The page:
Posted by Jay Wilkinson


Concerned about credit card fraud and security breaches, the credit card industry established standards in 2004 called Payment Card Industry Data Security Standards (PCI DSS, but often referred to as just PCI compliance). Basically, these standards help protect your donors’ sensitive payment card information—and this is something that should be of utmost importance to you as well. Establishing trust among your constituents is a key factor in increasing donations.

PCI compliance can be a little complex to understand, but it’s essentially about payment security. It has to do with how your organization handles, stores and transmits cardholder data.

If donors contribute to your organization using a credit or debit card, you must comply by the PCI standards, according to the PCI Compliance Guide. One of the requirements includes using antivirus software and testing it regularly. Another condition of compliance includes completing and submitting a self-assessment questionnaire, which evaluates your organization’s current security status. You can learn about the specifics of these requirements in the PCI Compliance Guide.

How This Applies to Your Nonprofit

Every organization that accepts credit cards is required to be PCI compliant, but the requirements for compliance can vary depending on the types of processing you do and the volume of credit card transactions you process. Companies and organizations fall into one of four levels. Most nonprofits fall into level 4, the lowest processing volume category. Even if you don’t have to prove that you’re PCI compliant, you’re still expected to be.

Why PCI Compliance is Important

Your organization could be assessed hefty fines (as much as $500,000) if cardholder data is breached and your nonprofit is found to be noncompliant. Equally important is the simple but crucial need to protect your donors’ personal information. PCI compliance builds trust among your donors, and confident supporters are more likely to become consistent supporters who fully embrace your organization’s mission.

It may take a while to build a standing as a trusted, secure organization, but it only takes one security breach to damage your reputation. Plus, data breaches can have serious negative effects include lawsuits, insurance claims and government fines.

Here are some basic dos and don’t for any organization that processes credit card transactions:

  1. Don’t brush this off.

    Most nonprofits process fewer than 20,000 transactions per year. This means that certifying PCI-compliance is not mandatory—however you’re still expected to be compliant, and you are responsible for the security of cardholder data and still subject to fines if the data is breached.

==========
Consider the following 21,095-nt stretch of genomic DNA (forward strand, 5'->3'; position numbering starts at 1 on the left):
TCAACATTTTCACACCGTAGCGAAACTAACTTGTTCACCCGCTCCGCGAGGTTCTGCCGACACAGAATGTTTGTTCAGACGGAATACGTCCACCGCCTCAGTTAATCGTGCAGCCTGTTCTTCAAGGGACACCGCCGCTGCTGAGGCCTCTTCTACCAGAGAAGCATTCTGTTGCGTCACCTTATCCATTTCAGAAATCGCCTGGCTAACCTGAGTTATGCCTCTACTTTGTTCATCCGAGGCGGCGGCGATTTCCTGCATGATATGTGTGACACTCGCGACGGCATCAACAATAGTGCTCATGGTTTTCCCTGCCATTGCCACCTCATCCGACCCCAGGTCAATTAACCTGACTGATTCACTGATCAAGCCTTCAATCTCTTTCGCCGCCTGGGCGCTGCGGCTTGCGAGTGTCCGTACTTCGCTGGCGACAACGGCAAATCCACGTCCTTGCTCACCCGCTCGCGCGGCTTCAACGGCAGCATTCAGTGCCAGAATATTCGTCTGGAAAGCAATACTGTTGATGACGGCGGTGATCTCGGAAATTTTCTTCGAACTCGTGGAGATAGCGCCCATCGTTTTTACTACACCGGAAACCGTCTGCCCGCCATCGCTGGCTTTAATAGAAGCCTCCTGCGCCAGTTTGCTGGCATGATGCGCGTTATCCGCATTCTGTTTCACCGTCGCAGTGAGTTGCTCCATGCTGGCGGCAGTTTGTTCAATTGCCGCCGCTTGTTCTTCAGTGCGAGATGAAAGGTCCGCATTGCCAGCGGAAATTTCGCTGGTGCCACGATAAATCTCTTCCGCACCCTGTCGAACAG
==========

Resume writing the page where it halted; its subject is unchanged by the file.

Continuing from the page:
2. But don’t freak out either.

    It’s not difficult to be PCI compliant, and even less worrisome if you use an online donation tool from a provider that has proven itself to be PCI compliant.

  3. Don't store or keep account verification data.

    This includes the 3 or 4-digit security code on the back of the card, PIN numbers or data from the card’s magnetic strip.

  4. Don't collect or send credit card data via email.

    Email provides very little security. Always discourage donors from providing their account numbers via email. If you offer online donation processing, do it only through a truly secure online donation form, with no emailing of data involved.

  5. Do store cardholder data the right way.

    If you use a spreadsheet, Word document or database on your computer or servers, it must be encrypted and password protected. It’s much better to use processing software that allows you to store account data more securely.

  6. Do show your donors that online donating is safe and secure.

    If you’re making the effort to be PCI compliant, you want to promote that. Let supporters know that you’ll keep their credit card information safe and secure by assuring them on your donation pages, appeal emails, direct mail—anywhere you talk about online donations. This will go a long way in establishing trust and security.

  7. Do make sure your paper storage is secure.

    Protecting cardholder data doesn’t only apply to electronic records. Any donation forms, pledge cards or other paper records with secure information should be destroyed or locked up following processing.

The bottom line is that protecting your donors’ credit card data is crucial—for both you and your supporters. But it’s not something that you need to worry about if you use an online donation tool from a provider that is indeed PCI compliant.

Firespring provides a PCI-compliant donation processing tool that will help your supporters feel confident and secure in supporting your organization. They’ll never have to leave your website to make a donation, and you’ll rest assured knowing your donation processing meets all the required standards.


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